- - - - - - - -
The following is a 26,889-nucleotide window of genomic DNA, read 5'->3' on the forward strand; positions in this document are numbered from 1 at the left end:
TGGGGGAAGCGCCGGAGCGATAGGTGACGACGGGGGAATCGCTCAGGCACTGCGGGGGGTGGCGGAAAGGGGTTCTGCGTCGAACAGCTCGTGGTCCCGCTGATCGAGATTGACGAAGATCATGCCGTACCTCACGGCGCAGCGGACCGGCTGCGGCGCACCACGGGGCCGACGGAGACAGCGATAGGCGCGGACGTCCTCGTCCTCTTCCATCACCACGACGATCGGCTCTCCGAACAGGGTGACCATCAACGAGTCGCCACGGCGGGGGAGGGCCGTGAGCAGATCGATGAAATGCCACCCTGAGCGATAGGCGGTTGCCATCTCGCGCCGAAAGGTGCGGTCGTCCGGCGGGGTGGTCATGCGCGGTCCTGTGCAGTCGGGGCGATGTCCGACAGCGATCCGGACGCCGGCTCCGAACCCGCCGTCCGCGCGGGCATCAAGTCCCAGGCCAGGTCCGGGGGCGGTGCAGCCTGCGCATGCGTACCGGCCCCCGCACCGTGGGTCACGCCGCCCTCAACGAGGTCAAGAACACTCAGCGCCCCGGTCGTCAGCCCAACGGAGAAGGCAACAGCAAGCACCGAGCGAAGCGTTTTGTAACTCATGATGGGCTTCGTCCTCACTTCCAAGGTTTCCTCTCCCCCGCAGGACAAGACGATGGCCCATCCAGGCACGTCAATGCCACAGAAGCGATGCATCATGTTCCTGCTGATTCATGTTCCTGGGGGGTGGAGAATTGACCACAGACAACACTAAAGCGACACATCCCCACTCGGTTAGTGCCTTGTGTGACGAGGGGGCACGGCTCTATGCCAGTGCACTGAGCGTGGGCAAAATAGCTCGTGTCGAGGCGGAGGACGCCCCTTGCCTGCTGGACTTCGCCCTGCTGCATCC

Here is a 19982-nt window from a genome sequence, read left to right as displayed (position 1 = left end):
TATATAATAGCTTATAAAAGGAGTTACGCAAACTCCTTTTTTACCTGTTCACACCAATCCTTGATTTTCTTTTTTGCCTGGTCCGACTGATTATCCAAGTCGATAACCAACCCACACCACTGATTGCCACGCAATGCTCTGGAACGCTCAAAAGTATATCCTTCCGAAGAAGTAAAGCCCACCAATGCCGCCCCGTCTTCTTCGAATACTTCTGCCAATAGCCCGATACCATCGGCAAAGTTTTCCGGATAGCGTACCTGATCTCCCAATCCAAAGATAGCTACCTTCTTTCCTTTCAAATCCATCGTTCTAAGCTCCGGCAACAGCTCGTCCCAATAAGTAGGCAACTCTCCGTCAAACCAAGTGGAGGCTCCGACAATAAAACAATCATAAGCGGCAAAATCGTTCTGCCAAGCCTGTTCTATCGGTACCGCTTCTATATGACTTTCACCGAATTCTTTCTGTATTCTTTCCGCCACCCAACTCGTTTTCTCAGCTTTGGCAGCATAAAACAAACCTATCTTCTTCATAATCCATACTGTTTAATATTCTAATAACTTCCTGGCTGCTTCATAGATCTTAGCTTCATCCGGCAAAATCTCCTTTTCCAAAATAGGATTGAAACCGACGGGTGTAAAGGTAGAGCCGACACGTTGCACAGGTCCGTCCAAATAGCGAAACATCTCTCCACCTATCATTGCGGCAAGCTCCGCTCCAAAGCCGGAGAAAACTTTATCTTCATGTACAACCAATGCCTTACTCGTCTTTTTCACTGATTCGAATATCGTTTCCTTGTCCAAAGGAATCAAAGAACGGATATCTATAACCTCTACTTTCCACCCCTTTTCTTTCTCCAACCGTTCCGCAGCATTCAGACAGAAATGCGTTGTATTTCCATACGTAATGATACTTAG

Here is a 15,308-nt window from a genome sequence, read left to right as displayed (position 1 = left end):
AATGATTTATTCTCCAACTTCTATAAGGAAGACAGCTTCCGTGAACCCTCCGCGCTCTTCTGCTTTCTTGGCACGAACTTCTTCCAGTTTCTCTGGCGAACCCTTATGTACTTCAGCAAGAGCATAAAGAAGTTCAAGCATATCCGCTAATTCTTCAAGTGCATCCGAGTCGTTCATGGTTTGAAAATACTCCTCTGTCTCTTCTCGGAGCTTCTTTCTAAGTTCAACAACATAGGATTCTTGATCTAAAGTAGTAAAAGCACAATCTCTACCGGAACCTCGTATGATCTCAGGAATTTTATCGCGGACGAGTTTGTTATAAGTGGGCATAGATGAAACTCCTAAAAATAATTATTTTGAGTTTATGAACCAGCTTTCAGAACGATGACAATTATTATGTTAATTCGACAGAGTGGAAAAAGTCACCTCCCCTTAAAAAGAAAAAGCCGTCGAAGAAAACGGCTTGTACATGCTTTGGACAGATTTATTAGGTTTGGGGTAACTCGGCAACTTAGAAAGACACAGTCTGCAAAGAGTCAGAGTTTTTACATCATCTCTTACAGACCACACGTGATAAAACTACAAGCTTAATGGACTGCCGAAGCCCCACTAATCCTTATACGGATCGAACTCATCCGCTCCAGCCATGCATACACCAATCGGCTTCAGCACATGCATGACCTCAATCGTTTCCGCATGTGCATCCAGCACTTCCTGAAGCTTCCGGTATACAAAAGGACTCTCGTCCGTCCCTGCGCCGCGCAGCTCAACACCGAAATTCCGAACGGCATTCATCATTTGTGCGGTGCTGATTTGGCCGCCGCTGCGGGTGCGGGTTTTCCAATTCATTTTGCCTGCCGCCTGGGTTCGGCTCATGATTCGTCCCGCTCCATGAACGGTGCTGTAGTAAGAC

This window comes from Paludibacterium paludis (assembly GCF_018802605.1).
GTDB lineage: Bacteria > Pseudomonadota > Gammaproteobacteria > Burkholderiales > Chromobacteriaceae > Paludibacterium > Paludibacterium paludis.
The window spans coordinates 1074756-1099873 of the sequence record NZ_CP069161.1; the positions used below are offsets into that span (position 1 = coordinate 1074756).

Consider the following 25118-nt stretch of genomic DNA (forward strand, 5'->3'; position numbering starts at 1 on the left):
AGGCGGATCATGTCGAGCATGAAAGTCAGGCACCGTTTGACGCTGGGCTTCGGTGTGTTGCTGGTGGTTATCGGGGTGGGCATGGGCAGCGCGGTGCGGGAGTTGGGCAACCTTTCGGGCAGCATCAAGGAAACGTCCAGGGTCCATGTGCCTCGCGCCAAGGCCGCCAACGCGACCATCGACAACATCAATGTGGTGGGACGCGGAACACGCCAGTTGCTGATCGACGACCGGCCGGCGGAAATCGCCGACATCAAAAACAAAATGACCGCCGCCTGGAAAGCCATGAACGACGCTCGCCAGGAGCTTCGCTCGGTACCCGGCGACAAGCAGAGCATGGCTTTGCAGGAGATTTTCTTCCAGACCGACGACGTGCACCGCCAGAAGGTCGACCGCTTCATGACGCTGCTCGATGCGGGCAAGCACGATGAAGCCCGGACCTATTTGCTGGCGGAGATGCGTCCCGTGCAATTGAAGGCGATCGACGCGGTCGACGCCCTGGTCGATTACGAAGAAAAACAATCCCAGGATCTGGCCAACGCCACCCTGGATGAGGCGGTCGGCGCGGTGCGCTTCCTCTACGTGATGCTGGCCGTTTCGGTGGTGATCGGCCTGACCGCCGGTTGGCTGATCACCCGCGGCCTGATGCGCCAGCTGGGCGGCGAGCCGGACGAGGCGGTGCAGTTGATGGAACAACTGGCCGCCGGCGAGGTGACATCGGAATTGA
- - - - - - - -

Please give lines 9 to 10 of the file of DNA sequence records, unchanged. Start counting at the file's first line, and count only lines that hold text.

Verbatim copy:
The window spans coordinates 1074756-1099873 of the sequence record NZ_CP069161.1; the positions used below are offsets into that span (position 1 = coordinate 1074756).

Consider the following 25118-nt stretch of genomic DNA (forward strand, 5'->3'; position numbering starts at 1 on the left):